Michael Schumacher: How is the F1 great in his battle for recovery?
Two long years have passed since his life-changing skiing accident but the need for patience goes on...
By Pete Gill
Last Updated: 17/02/16 12:55pm
How is Michael Schumacher?
Two years after his skiing accident, it's not an easy question to answer - partly because so little is known about the F1 legend's condition and ongoing recovery from life-threatening head injuries and partly because the Schumachers have so frequently requested that speculation is avoided.
What do we know for certain about Schumi's accident?
Schumacher was injured on December 29, 2013 as he holidayed with friends and family in the French Alps. The seven-time world champion was airlifted to Grenoble Hospital suffering what was described as "a severe head injury with coma on arrival, which required immediate neurosurgical intervention". At a press conference the following day, Schumacher's doctors described his condition as "extremely serious" and a second operation, lasting two hours, was performed "to reduce the swelling on his brain".
The news became a drip-feed of infrequent updates after that. In April 2014, the Schumacher family released a statement declaring Michael had shown "moments of consciousness and awakening". But only moments? Another three months would follow before word was released that Michael was no longer in a coma and had left Grenoble Hospital. And three months after that, in September 2014, it was officially confirmed Michael had been transferred from Lausanne Hospital to the Schumachers' family home on the shores of Lake Geneva.
'Henceforth, Michael's rehabilitation will take place at his home,' read a statement. 'Considering the severe head injuries he suffered, progress has been made in the past weeks and months. There is still, however, a long and difficult road ahead.'
But what sort of progress? And how long is a long and difficult road?
What are the latest updates?
In May, Schumacher's long-time manger Sabine Kehm told a German publication that Michael was "making progress" but with the proviso his fans "must always keep the seriousness of his injuries in mind". Since then, the shutters have remained bolted down and the silence only briefly - and unofficially - interrupted by the assurance of FIA president Jean Todt that Michael "is still fighting" and the painfully sombre words of Ross Brawn as he vowed hope hadn't been exhausted. "We just keep praying every day that he'll recover to a stage where…it's slow, but there's always hope," said the former Ferrari and Mercedes boss.
Otherwise, the Schumachers' news blackout has remained total. With no glimmers of light, and Michael remaining one of the most iconic sportsmen of the age, rumour and conjecture has inevitably swirled. But how is Michael? The fact remains: we just don't know.
When will we know more?
No expense has been spared in the Schumacher family's defence of theirs and Michael's privacy and no report has passed unscrutinised. In July, the family sued three German tabloids over a series of reports which included claims that Schumacher had spoken his first post-accident words. Only last week, Kehm condemned a magazine which had reported that Michael had started walking again. "Unfortunately we are forced by a recent press report to clarify that the assertion that Michael could move again is not true," she said. "Such speculation is irresponsible, because given the seriousness of his injuries, his privacy is very important for Michael. Unfortunately they also give false hopes to many involved people."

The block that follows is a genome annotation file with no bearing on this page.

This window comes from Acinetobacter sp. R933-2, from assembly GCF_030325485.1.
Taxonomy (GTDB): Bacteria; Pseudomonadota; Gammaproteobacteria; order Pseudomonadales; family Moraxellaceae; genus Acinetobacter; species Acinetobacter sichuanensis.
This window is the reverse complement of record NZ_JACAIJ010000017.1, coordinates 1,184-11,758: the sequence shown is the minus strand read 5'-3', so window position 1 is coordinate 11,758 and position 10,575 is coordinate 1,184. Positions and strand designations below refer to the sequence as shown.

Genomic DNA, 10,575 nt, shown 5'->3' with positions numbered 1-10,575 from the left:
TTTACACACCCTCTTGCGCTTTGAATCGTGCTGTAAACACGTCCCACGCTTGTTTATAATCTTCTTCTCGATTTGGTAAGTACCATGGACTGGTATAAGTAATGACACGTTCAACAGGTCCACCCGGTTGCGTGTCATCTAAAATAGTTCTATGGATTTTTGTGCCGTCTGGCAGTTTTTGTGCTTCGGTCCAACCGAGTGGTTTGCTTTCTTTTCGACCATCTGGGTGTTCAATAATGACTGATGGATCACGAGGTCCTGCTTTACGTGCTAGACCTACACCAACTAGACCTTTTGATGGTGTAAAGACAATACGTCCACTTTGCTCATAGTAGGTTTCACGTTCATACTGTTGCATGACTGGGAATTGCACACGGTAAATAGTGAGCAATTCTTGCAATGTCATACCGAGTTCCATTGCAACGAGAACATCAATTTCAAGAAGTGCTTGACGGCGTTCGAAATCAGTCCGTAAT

Few will fail to sympathise with the collective stance of Michael's inner circle. In those gut-wrenching days of late December in Grenoble, it was reported a journalist had dressed as a priest to access Schumacher's hospital room. Last August, an employee of a Swiss helicopter company used to transfer Schumacher from Grenoble to Lausanne was found hanged in his police cell after being accused of being involved in the theft of medical files. And last but by no means least in this list of unwanted intrusion, it was reported this summer how photographers were camped out in the woods which surround the Schumachers' home and had even employed low-flying helicopters to catch the world's first glimpse of post-accident Michael.
This is the world in which their fight for privacy is being fought. We can despair at the human condition expressed in such desperate acts, but it is perhaps a reflection on all of us that the first picture to be taken of Michael since his accident will transform its taker into a millionaire overnight.
A telling silence
For Schumacher's legions of supporters, the silence has been difficult to accept. But the casual mistake would be to accuse the Schumacher family of fuelling the speculation about his condition, and even the attempted intrusions to glimpse his recovery, through their reticence. Michael Schumacher is no longer Michael Schumacher the F1 legend but Michael the family man. It's right, therefore, that his recovery should take place in privacy
"I can conceive of no possible reason that Michael's entourage, understandably extremely protective of his and their privacy, would not tell his fans if significantly good things have happened," wrote Gary Hartstein, the former F1 doctor, in his blog in the weeks immediately after Schumacher's accident.
But the race - more Le Mans than grand prix - isn't over and the road was never going to be short. The wait, the patience, and the hope, goes on. #KeepFightingMichael.